Plato’s “Apology” and “Crito” are nearly always assigned to be read together, which makes perfect sense because they are so closely related. In “Apology,” Socrates gets sentenced to death; and in “Crito,” Socrates’ buddy, Crito, tries to convince Socrates to fly the coop before the sentence can be carried out. There is no time to lose, since the ship from Delos has arrived, signaling that Socrates will be put to death very soon.
Socrates is reluctant to flee his own doom, but he agrees to listen to Crito, and to put to the test his arguments in favor of escape. Crito loves Socrates, and he fears that others will believe the disgraceful idea that he would not spare the money to save Socrates’ life. He points out that Socrates is deserting his own children, and appears to be taking the easy way out. Crito is also concerned that Socrates fears that anyone who helps him to escape will get into trouble with the authorities, which they both agree is a possibility.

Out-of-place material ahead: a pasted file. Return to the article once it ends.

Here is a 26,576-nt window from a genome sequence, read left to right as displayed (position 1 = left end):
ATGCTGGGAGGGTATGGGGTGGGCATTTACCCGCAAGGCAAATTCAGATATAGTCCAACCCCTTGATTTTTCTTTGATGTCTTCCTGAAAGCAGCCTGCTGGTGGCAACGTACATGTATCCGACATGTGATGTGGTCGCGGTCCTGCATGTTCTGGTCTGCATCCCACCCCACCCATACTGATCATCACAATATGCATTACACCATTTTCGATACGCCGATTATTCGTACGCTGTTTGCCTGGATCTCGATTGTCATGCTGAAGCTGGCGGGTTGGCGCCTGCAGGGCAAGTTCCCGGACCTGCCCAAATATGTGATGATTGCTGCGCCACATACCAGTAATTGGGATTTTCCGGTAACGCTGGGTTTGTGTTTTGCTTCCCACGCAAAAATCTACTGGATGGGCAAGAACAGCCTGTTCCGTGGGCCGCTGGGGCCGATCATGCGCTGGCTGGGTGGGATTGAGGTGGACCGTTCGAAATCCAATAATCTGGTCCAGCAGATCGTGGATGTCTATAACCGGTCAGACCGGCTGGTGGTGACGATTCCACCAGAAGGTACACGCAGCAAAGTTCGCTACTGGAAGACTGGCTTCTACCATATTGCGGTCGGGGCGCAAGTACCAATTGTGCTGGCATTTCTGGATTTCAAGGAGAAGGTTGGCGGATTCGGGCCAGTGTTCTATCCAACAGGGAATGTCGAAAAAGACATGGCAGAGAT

Socrates argues that the fear of what others will think should not be a consideration because the “doctrines of the multitude” are invalid, and only the opinion of the one person with complete understanding should actually be consulted.
Crito further argues that the law that condemns Socrates is unjust and should not be upheld; however, Socrates is concerned that in leaving the prison he is doing wrong against the state. Socrates contends that he should value and obey the state which “nurtured and educated” him above even his mother and father. He rightly points out that he had every opportunity to leave the state during his lifetime, and was even offered exile as a possible punishment during the trial, but categorically refused. Furthermore, why would any decent state welcome a known felon such as himself?
In the end, Socrates decides that he would prefer to “depart (the world) in innocence, a sufferer and not a doer of evil; a victim, not of the laws but of men.” He tells Crito, “Think not of life and children first, and of justice afterwards, but of justice first, that you may be justified before the princes of the world below.”